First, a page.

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Britain’s parks and paths a dog’s breakfast

Councils are not doing enough to crack down on those who allow their dogs to foul in parks and on footpaths; and prosecutions have plummeted to just two per local authority per year, while complaints from the public have soared.

These are the findings of a report published this week by Keep Britain Tidy, which states that while just 754 people had been prosecuted by respondents through the courts over the last three years (191 last year compared to 301 in 1999-2000), councils have received an estimated 226,000 complaints about dog fouling during that same period.

The survey, which questioned local councils in England, also found that 64% of respondents hadn’t prosecuted anyone at all last year, 57% had issued no verbal warnings and 49% no written warnings against errant owners, while 16% only ever cleared up dog mess if someone complained about it.

While 67% had adopted a fixed penalty scheme to dish out on the spot fines of £50 to those caught allowing their dogs to foul, nearly 28% of these hadn’t actually issued any fines. And while some respondents provided up to 200 dog bins in their borough, 60% didn’t place any on their streets (despite the fact that fouling is found on 19% of streets in busy housing areas) and 67% failed to supply them on footpaths.

Nearly all councils (94%) do at least employ a dog warden - whose job is specifically geared towards responding to issues surrounding dogs. Although 92% of respondents are committed to educating their residents about responsible ownership and run campaigns, 84% employ only one or two wardens and 21% of these spend no time at all on enforcement, devoting the bulk of their time to dealing with strays.


These disappointing results are given extra significance by the results of another Keep Britain Tidy study of urban parks which found fouling at 23% of areas including close to entrances, next to busy walkways and around trees. Not only is this unsightly; it is a health hazard since up to 16,000 people per annum get Toxocariasis, a disease contracted by contact with fouling generated by un-wormed dogs or contaminated soil and which causes 50 cases of serious eye infection, each year.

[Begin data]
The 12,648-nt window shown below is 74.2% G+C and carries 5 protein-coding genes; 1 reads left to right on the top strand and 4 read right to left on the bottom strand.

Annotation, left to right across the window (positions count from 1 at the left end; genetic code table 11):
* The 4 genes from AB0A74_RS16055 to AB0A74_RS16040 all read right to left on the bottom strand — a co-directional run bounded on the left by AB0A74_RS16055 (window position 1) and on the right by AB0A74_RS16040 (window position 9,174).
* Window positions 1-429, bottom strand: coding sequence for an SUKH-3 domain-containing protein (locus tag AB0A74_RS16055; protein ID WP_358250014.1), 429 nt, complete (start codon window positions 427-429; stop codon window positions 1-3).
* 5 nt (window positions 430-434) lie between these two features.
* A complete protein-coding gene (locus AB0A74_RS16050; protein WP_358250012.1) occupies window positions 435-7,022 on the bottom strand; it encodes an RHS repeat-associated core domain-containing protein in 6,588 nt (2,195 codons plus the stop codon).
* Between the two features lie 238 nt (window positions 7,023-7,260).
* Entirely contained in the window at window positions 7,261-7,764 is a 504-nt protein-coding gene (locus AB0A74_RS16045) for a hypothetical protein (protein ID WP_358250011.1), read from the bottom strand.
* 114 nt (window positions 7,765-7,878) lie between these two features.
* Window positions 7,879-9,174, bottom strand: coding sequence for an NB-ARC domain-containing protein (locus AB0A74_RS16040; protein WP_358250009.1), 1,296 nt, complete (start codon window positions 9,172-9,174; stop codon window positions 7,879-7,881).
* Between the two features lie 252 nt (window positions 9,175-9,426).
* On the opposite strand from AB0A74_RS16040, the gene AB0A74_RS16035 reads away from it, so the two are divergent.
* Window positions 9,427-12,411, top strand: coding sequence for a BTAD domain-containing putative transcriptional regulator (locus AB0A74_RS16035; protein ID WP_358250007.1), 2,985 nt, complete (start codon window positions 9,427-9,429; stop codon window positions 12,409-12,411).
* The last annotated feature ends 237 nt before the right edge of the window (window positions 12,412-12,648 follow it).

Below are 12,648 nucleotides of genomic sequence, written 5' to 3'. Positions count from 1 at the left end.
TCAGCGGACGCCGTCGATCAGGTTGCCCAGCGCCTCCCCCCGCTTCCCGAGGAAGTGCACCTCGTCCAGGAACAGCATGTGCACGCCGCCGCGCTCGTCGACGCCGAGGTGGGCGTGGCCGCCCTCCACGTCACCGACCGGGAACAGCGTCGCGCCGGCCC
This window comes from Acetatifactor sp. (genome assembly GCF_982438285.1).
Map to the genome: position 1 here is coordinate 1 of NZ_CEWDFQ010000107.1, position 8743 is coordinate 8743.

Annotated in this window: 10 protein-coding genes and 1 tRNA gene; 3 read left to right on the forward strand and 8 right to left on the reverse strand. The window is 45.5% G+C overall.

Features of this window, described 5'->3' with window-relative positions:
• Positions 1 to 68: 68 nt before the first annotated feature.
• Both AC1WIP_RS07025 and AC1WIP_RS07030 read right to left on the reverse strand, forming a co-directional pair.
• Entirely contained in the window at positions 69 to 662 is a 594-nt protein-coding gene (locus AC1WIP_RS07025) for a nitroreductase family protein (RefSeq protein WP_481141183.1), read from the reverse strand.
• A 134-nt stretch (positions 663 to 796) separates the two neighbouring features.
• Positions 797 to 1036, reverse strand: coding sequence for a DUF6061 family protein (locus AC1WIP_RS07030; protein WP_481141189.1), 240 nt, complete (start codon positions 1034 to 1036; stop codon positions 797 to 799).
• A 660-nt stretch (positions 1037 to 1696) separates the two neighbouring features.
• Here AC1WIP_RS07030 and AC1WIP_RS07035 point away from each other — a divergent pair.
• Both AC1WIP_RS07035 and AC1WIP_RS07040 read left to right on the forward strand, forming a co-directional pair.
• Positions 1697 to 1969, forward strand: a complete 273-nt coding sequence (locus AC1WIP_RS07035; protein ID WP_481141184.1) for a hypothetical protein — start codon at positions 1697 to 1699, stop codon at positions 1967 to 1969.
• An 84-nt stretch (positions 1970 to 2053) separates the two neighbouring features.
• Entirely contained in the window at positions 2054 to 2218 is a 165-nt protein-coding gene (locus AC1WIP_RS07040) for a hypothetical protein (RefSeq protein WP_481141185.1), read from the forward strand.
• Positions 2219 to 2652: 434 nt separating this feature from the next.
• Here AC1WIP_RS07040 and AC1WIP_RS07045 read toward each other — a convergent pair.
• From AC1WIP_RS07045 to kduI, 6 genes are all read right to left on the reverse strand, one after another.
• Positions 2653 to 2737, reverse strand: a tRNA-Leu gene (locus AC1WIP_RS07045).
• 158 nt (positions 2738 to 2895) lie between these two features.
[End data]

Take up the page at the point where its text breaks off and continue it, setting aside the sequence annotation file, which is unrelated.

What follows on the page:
Keep Britain Tidy is aiming to tackle the dog fouling problem by running a campaign to change the behaviour of irresponsible owners. The posters, which contain the organisation’s most controversial visual ever was launched by actor Ricky Tomlinson at a press conference last week.

The posters will be placed in over a thousand locations across England and Northern Ireland.

The central theme - to shock errant owners into cleaning up after their dog - was conceived after market research with this group, revealed that only hard-hitting messages would do the trick.

The organisation is also backing Government plans to reform the legislation on dog fouling, so that councils can keep any money raised from fines and plough it back into enforcement and education campaigns (fines currently go to the Treasury).

“Our research suggests as many as 4.6 million owners are allowing their pets to foul, citing reasons such as “you can’t watch your dog all of the time” and “everybody else lets their dog do it”” said Keep Britain Tidy Chief Executive, Alan Woods. “Yet it is a fact that 95% of the public find dog dirt unacceptable and with the added public health risk, we clearly have to see a change in the attitude of the irresponsible owner and a much greater determination on the part of councils to prosecute those who allow their dogs to foul.

For our part, we will continue to press home the message that dog mess is morally unacceptable to millions of dog lovers and indeed the vast majority of society and will also liaise with Government to make sure the law is workable. The rest is down to councils to use the legislation and to every dog owner to make sure they clean up after their pet.”